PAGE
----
Logo

Search form

EmailEmail

Most Anticipated Album Releases of the Week - Fucked Up & Battles

Grateful releases:  Battles vs Fucked Up
Grateful releases: Battles vs Fucked Up

 

This week will see the release of two of the most anticipated indie releases of the summer, Fucked Up's David Comes to Life (Matador Records) and the sophomore studio album Gloss Drop(Warp Records) from math-rock trio Battles. While being two very different offerings, the ambitious nature of both are evidence of how the word “Indie” has become to signify an ever emerging word of cross genres and artful experimentation.

When William Congreve said "Music has charms to soothe a savage breast," yes, it's breast not beast, he obviously never heard a rock opera from a band whose performance destroys studio washrooms. On FU's David Comes to Life, the Canadian punk band's third full-length studio release, the band make a serious gamble at injecting theatrical story-telling into rough and tumble hardcore, but not without the hints of melody and symphonic structure. Allegedly a story of “lost love, global meltdown, depression, bombs, guilt and madness,” the album details the ascension of protagonist David set in a late 70s British industrial town.

Singer Damian Abraham's trademark raspy growl makes an excellent narrator to the struggle of a man loosing everything “Running on Nothing,” and then brutishly trying to wrestle his life back on “A Little Death”. The vocals of female bassist Sandy Miranda have been increased throughout the album, “The Other Shoe,” accenting Abraham and extending the range of the band's build-ups and moods. Enjoy it for the sake of wild man vocals over 2 step beats with ambient guitar work, or purely the grandiose story, both are easily achievable on David Comes to Life.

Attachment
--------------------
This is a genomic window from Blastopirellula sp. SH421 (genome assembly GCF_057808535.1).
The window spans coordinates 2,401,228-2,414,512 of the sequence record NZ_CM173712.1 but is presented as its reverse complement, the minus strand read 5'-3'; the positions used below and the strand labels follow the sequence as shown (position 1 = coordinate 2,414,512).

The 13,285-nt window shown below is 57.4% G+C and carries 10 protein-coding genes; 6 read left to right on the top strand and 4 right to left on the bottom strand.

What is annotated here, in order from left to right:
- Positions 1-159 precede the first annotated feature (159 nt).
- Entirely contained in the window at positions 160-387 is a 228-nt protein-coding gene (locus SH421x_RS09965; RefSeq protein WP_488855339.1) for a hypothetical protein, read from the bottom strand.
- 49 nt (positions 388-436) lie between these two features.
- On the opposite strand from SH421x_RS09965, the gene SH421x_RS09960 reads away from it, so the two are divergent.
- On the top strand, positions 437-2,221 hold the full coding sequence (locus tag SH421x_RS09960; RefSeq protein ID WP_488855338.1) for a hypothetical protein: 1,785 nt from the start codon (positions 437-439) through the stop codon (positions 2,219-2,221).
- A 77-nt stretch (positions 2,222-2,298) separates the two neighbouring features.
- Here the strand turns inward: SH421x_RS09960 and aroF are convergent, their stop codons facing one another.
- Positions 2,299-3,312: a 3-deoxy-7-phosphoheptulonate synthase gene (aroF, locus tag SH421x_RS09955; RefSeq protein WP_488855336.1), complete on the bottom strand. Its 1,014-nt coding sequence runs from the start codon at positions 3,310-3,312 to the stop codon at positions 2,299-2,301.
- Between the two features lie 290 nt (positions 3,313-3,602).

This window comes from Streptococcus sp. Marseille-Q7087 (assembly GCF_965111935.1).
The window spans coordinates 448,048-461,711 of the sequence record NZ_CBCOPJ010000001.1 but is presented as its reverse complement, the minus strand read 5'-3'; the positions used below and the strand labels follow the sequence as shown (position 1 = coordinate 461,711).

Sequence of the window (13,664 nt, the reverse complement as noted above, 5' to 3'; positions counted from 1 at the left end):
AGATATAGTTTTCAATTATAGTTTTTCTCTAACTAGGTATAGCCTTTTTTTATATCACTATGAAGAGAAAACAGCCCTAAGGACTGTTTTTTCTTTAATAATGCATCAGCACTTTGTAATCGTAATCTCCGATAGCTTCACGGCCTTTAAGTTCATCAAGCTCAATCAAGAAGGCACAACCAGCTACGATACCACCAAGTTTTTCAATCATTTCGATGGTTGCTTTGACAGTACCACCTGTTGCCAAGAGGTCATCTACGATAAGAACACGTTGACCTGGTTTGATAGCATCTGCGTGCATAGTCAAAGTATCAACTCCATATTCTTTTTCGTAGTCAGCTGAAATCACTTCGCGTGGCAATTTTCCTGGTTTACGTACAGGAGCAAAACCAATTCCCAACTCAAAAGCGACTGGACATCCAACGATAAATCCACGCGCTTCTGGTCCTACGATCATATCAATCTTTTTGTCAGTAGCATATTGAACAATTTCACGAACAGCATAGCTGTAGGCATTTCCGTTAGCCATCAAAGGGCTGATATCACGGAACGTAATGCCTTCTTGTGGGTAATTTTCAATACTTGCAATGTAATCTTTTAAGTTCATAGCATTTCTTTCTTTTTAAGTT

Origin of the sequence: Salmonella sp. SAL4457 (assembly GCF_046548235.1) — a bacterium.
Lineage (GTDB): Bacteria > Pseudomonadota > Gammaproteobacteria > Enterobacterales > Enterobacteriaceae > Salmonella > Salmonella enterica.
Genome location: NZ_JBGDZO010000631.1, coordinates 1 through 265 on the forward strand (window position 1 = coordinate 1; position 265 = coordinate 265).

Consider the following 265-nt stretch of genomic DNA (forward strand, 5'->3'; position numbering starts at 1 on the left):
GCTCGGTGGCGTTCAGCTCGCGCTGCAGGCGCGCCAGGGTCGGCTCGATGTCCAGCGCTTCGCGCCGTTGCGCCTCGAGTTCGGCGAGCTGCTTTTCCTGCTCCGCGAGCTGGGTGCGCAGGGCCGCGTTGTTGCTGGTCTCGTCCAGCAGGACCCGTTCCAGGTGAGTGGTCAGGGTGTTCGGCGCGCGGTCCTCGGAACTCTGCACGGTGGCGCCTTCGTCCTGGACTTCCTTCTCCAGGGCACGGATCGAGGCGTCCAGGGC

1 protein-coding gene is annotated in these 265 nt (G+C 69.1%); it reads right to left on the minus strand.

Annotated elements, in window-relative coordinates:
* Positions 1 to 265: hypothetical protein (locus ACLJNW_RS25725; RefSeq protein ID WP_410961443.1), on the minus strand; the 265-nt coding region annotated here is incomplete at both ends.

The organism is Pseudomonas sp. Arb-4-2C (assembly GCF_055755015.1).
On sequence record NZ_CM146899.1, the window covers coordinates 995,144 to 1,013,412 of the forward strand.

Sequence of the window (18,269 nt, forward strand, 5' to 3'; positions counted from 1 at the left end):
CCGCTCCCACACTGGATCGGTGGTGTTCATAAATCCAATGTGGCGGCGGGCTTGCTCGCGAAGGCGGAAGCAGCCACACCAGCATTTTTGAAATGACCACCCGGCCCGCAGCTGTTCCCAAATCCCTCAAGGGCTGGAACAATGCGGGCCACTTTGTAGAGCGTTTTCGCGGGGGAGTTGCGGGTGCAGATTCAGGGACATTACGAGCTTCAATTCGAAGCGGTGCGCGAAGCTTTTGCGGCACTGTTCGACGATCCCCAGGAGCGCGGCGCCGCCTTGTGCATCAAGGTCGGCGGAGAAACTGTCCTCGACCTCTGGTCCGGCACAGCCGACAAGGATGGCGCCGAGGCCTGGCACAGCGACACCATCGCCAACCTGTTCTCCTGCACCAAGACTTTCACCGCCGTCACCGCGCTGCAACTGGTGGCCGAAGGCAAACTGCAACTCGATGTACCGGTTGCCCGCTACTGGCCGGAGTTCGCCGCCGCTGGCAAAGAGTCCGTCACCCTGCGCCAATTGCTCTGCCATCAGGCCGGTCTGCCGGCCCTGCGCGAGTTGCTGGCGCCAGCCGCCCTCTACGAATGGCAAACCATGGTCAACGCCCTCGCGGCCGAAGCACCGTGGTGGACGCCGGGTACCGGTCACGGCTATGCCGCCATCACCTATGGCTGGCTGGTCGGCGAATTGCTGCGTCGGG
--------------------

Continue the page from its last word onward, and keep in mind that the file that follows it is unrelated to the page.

On the more instrumental spectrum is New York-based Battles' album Gloss Drop, an exploratory new release for a band who recently became a trio. On Gloss Drop we see the band treading new ground both in personnel and progressiveness. The line up features former members of Helmet and Don Caballero and recently parted with guitarist/keyboardist Tyondai Braxton. Their strength has always been the immense use of mathy chemistry that weaves ordinarily jarring sounds into a danceable circus of angular rhythms. Tracks like the single “Ice Cream” and “Inchworm”, run the gamut from everything from pseudo-tropical splashes, to tambourine percussion and what resembles phased dub organs. Members have assumed new playing duties with the new configuration, yet the album displays a new found accessibility and freedom of composition.

If you were a fan of the band's songs with vocals, then the 7 minute closing track “Sundome” features Yamantaka Eye of Boredoms handling the bands scatterbrained vocals right where the departed Braxton left off. Others tapped to guest include Blonde Redhead's Kazu Makino and electronic godfather Gary Numan. Attempt Gloss Drop if you want an album of instrumental complexity that is still lighthearted and fun enough to listen to in the summer time.